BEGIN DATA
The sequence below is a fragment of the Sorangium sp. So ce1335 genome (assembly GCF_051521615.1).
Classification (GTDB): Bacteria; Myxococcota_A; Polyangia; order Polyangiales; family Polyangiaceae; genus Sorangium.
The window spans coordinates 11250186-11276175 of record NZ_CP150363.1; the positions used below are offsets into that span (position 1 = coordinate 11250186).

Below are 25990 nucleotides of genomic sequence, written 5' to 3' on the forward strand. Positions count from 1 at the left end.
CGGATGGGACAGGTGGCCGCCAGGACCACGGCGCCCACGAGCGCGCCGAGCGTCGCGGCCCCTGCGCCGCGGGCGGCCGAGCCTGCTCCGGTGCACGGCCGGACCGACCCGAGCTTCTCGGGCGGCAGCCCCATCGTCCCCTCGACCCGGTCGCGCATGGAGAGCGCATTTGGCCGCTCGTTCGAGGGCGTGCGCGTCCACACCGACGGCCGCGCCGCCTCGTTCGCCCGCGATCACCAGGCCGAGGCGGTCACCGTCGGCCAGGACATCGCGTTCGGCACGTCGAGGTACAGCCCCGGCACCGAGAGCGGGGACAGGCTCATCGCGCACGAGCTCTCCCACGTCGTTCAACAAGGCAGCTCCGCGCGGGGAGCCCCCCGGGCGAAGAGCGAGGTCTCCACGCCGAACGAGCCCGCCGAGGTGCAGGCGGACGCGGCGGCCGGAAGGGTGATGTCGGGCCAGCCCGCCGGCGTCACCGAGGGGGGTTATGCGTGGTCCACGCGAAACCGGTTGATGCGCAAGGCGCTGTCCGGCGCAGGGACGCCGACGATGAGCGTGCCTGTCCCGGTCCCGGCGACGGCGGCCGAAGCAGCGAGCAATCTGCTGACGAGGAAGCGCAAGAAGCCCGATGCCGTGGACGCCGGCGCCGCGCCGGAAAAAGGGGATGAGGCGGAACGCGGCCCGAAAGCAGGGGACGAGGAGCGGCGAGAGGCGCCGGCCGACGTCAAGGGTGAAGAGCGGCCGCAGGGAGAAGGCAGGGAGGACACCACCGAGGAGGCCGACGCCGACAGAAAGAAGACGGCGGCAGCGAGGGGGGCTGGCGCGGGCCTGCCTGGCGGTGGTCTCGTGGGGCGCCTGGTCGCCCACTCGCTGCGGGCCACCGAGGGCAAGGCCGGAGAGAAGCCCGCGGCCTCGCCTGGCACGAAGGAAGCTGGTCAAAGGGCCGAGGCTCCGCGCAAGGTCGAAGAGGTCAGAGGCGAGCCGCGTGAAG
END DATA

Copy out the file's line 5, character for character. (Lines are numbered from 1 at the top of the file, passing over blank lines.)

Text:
CGGATGGGACAGGTGGCCGCCAGGACCACGGCGCCCACGAGCGCGCCGAGCGTCGCGGCCCCTGCGCCGCGGGCGGCCGAGCCTGCTCCGGTGCACGGCCGGACCGACCCGAGCTTCTCGGGCGGCAGCCCCATCGTCCCCTCGACCCGGTCGCGCATGGAGAGCGCATTTGGCCGCTCGTTCGAGGGCGTGCGCGTCCACACCGACGGCCGCGCCGCCTCGTTCGCCCGCGATCACCAGGCCGAGGCGGTCACCGTCGGCCAGGACATCGCGTTCGGCACGTCGAGGTACAGCCCCGGCACCGAGAGCGGGGACAGGCTCATCGCGCACGAGCTCTCCCACGTCGTTCAACAAGGCAGCTCCGCGCGGGGAGCCCCCCGGGCGAAGAGCGAGGTCTCCACGCCGAACGAGCCCGCCGAGGTGCAGGCGGACGCGGCGGCCGGAAGGGTGATGTCGGGCCAGCCCGCCGGCGTCACCGAGGGGGGTTATGCGTGGTCCACGCGAAACCGGTTGATGCGCAAGGCGCTGTCCGGCGCAGGGACGCCGACGATGAGCGTGCCTGTCCCGGTCCCGGCGACGGCGGCCGAAGCAGCGAGCAATCTGCTGACGAGGAAGCGCAAGAAGCCCGATGCCGTGGACGCCGGCGCCGCGCCGGAAAAAGGGGATGAGGCGGAACGCGGCCCGAAAGCAGGGGACGAGGAGCGGCGAGAGGCGCCGGCCGACGTCAAGGGTGAAGAGCGGCCGCAGGGAGAAGGCAGGGAGGACACCACCGAGGAGGCCGACGCCGACAGAAAGAAGACGGCGGCAGCGAGGGGGGCTGGCGCGGGCCTGCCTGGCGGTGGTCTCGTGGGGCGCCTGGTCGCCCACTCGCTGCGGGCCACCGAGGGCAAGGCCGGAGAGAAGCCCGCGGCCTCGCCTGGCACGAAGGAAGCTGGTCAAAGGGCCGAGGCTCCGCGCAAGGTCGAAGAGGTCAGAGGCGAGCCGCGTGAAG